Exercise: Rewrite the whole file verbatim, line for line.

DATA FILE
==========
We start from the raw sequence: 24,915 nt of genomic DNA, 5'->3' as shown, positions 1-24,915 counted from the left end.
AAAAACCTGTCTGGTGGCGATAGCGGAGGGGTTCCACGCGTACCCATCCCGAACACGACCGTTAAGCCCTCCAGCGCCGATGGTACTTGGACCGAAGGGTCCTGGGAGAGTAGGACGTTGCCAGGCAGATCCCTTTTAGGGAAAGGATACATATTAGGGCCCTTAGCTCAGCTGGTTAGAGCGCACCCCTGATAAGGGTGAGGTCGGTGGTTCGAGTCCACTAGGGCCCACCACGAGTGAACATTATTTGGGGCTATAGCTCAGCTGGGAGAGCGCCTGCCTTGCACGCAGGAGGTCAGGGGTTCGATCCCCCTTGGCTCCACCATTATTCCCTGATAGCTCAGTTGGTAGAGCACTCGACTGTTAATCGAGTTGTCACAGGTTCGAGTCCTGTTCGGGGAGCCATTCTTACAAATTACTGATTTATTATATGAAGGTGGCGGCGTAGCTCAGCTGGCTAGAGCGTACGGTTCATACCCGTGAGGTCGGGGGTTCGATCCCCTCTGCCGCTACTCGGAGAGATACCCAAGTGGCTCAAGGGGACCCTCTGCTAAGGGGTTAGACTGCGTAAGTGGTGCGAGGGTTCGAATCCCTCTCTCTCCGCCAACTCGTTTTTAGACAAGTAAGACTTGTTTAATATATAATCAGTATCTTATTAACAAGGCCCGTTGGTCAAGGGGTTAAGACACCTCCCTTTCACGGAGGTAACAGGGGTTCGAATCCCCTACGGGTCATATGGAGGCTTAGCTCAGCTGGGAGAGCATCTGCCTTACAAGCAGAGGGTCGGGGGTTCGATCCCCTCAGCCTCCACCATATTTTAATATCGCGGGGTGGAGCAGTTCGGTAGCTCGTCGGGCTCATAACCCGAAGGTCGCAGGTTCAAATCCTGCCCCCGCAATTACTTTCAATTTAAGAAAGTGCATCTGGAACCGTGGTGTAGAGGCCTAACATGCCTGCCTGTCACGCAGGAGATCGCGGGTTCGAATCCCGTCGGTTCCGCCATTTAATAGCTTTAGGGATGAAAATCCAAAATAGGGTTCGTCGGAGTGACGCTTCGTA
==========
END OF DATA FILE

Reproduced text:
We start from the raw sequence: 24,915 nt of genomic DNA, 5'->3' as shown, positions 1-24,915 counted from the left end.
AAAAACCTGTCTGGTGGCGATAGCGGAGGGGTTCCACGCGTACCCATCCCGAACACGACCGTTAAGCCCTCCAGCGCCGATGGTACTTGGACCGAAGGGTCCTGGGAGAGTAGGACGTTGCCAGGCAGATCCCTTTTAGGGAAAGGATACATATTAGGGCCCTTAGCTCAGCTGGTTAGAGCGCACCCCTGATAAGGGTGAGGTCGGTGGTTCGAGTCCACTAGGGCCCACCACGAGTGAACATTATTTGGGGCTATAGCTCAGCTGGGAGAGCGCCTGCCTTGCACGCAGGAGGTCAGGGGTTCGATCCCCCTTGGCTCCACCATTATTCCCTGATAGCTCAGTTGGTAGAGCACTCGACTGTTAATCGAGTTGTCACAGGTTCGAGTCCTGTTCGGGGAGCCATTCTTACAAATTACTGATTTATTATATGAAGGTGGCGGCGTAGCTCAGCTGGCTAGAGCGTACGGTTCATACCCGTGAGGTCGGGGGTTCGATCCCCTCTGCCGCTACTCGGAGAGATACCCAAGTGGCTCAAGGGGACCCTCTGCTAAGGGGTTAGACTGCGTAAGTGGTGCGAGGGTTCGAATCCCTCTCTCTCCGCCAACTCGTTTTTAGACAAGTAAGACTTGTTTAATATATAATCAGTATCTTATTAACAAGGCCCGTTGGTCAAGGGGTTAAGACACCTCCCTTTCACGGAGGTAACAGGGGTTCGAATCCCCTACGGGTCATATGGAGGCTTAGCTCAGCTGGGAGAGCATCTGCCTTACAAGCAGAGGGTCGGGGGTTCGATCCCCTCAGCCTCCACCATATTTTAATATCGCGGGGTGGAGCAGTTCGGTAGCTCGTCGGGCTCATAACCCGAAGGTCGCAGGTTCAAATCCTGCCCCCGCAATTACTTTCAATTTAAGAAAGTGCATCTGGAACCGTGGTGTAGAGGCCTAACATGCCTGCCTGTCACGCAGGAGATCGCGGGTTCGAATCCCGTCGGTTCCGCCATTTAATAGCTTTAGGGATGAAAATCCAAAATAGGGTTCGTCGGAGTGACGCTTCGTA